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Last Updated: Thursday, 30 August 2007, 14:08 GMT 15:08 UK
Rovers benefit from clearer skies
Mars rover (Nasa)
Periodically, wind will remove dust from the rovers' panels
Clearing dust storms on Mars have allowed the US space agency's robotic rovers to increase their workload.

The vehicles - Opportunity and Spirit - had been kept nearly inactive for six weeks to preserve the limited power being generated by their solar panels.

But Nasa says the skies have cleared sufficiently for the rovers to resume some limited driving.

Opportunity has now edged itself closer to its next major science target: the 60m-deep bowl known as Victoria Crater.

The crater has high walls with layers of exposed rock that should reveal significant new information about the planet's geological past.

Meanwhile, Spirit - which is operating at a distant site from Opportunity but also just south of the Martian equator - has rolled back a few tens of centimetres, positioning itself to take pictures of a rock it has been studying.

The electricity generated from each vehicles' solar panels has reached about 300 watt-hours. That is more than twice as much as five weeks ago, but still less than half as much as two months ago. It is enough to run a 100-watt bulb for three hours.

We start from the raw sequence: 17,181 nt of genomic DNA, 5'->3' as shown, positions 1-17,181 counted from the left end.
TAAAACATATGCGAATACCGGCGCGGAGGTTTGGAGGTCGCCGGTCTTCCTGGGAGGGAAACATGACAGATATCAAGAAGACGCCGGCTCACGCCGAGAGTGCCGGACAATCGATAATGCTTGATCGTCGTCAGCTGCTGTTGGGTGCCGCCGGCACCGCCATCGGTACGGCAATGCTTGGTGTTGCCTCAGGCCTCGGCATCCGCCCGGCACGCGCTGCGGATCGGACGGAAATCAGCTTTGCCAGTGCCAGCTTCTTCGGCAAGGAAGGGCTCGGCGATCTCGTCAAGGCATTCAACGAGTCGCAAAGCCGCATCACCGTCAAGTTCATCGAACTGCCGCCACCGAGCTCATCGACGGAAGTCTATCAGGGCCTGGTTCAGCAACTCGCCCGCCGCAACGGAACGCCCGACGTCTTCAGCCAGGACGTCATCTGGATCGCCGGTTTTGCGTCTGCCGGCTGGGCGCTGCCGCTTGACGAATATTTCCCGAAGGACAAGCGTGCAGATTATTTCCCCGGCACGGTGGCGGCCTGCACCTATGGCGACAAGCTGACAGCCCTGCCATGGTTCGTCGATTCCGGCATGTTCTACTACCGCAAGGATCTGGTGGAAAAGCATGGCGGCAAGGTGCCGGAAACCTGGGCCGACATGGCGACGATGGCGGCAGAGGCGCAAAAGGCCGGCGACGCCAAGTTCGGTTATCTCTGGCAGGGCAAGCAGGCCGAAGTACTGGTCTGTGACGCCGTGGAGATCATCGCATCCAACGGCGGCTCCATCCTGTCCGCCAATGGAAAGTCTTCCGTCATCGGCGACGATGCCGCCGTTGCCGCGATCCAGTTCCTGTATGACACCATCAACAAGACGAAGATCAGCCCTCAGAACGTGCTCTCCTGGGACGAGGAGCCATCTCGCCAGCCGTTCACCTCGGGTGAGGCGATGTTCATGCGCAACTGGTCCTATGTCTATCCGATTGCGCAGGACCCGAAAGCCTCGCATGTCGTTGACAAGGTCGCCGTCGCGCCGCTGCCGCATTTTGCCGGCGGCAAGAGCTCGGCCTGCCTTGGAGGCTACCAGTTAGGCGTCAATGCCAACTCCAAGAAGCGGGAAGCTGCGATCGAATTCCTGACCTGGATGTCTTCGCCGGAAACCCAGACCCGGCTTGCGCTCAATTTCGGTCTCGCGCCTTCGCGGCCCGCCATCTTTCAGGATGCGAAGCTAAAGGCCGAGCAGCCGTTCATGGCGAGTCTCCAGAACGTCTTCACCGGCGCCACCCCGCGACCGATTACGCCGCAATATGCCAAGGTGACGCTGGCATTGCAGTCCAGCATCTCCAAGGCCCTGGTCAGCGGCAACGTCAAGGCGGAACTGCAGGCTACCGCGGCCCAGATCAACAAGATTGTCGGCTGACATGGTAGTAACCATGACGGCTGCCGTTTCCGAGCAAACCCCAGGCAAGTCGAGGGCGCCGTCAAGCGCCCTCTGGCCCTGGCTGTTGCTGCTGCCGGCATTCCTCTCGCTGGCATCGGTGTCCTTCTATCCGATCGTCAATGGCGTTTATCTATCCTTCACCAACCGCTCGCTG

Cape Verde rocks inside Victoria Crater (Nasa)
Opportunity will be sent into Victoria Crater to study its walls

"Weather and power conditions continue to improve, although very slowly for both rovers," said John Callas at Nasa's Jet Propulsion Laboratory in California.

Both rovers are now communicating with Earth on a daily basis. Opportunity had previously been conserving energy by going three or four days between communications.

Nasa says no new storms have been lifting dust into the air near either rover in the past two weeks; and skies are gradually brightening above both robots.

"The clearing could take months," added rover project scientist Bruce Banerdt. "There is a lot of very fine material suspended high in the atmosphere."

The agency says this material will settle on the rovers' solar panels as it falls out of the atmosphere and lessen the panels' capacity for converting sunlight to electricity, even while more sunlight is getting through the clearer atmosphere.

In the past, dust accumulations on the panels have been removed by Martian winds.

Mars landings

Phoenix diary: Mission to Mars
06 Aug 07 |  Science/Nature
Lift off for Nasa's Mars probe
04 Aug 07 |  Science/Nature
Mars rover may get one-way ticket
09 Nov 06 |  Science/Nature
Mars orbiter looks down on rover
06 Oct 06 |  Science/Nature
Mars rover takes in crater view
29 Sep 06 |  Science/Nature
Request made for Mars rover price
25 Jul 07 |  Science/Nature

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